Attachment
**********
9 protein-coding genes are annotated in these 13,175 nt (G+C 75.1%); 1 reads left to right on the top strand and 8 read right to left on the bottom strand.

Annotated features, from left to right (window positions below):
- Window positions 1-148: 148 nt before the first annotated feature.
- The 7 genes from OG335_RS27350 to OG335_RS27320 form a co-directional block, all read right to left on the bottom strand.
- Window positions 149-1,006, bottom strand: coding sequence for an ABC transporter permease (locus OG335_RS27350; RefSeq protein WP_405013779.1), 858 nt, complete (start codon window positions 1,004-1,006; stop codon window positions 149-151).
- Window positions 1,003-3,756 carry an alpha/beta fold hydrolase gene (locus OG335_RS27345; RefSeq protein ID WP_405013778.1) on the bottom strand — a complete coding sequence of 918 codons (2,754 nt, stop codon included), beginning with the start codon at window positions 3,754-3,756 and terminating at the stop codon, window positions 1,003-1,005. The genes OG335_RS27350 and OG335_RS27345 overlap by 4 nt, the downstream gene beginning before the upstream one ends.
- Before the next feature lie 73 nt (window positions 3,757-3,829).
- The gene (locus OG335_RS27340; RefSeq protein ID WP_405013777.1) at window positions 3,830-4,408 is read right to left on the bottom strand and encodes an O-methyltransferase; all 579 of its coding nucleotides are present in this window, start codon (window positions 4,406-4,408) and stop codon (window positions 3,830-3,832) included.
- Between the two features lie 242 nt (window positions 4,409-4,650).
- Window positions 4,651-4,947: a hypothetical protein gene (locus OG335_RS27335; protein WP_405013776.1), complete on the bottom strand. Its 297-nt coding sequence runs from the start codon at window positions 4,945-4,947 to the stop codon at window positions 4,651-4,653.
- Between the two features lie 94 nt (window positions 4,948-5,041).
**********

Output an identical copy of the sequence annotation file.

9 protein-coding genes are annotated in these 13,175 nt (G+C 75.1%); 1 reads left to right on the top strand and 8 read right to left on the bottom strand.

Annotated features, from left to right (window positions below):
- Window positions 1-148: 148 nt before the first annotated feature.
- The 7 genes from OG335_RS27350 to OG335_RS27320 form a co-directional block, all read right to left on the bottom strand.
- Window positions 149-1,006, bottom strand: coding sequence for an ABC transporter permease (locus OG335_RS27350; RefSeq protein WP_405013779.1), 858 nt, complete (start codon window positions 1,004-1,006; stop codon window positions 149-151).
- Window positions 1,003-3,756 carry an alpha/beta fold hydrolase gene (locus OG335_RS27345; RefSeq protein ID WP_405013778.1) on the bottom strand — a complete coding sequence of 918 codons (2,754 nt, stop codon included), beginning with the start codon at window positions 3,754-3,756 and terminating at the stop codon, window positions 1,003-1,005. The genes OG335_RS27350 and OG335_RS27345 overlap by 4 nt, the downstream gene beginning before the upstream one ends.
- Before the next feature lie 73 nt (window positions 3,757-3,829).
- The gene (locus OG335_RS27340; RefSeq protein ID WP_405013777.1) at window positions 3,830-4,408 is read right to left on the bottom strand and encodes an O-methyltransferase; all 579 of its coding nucleotides are present in this window, start codon (window positions 4,406-4,408) and stop codon (window positions 3,830-3,832) included.
- Between the two features lie 242 nt (window positions 4,409-4,650).
- Window positions 4,651-4,947: a hypothetical protein gene (locus OG335_RS27335; protein WP_405013776.1), complete on the bottom strand. Its 297-nt coding sequence runs from the start codon at window positions 4,945-4,947 to the stop codon at window positions 4,651-4,653.
- Between the two features lie 94 nt (window positions 4,948-5,041).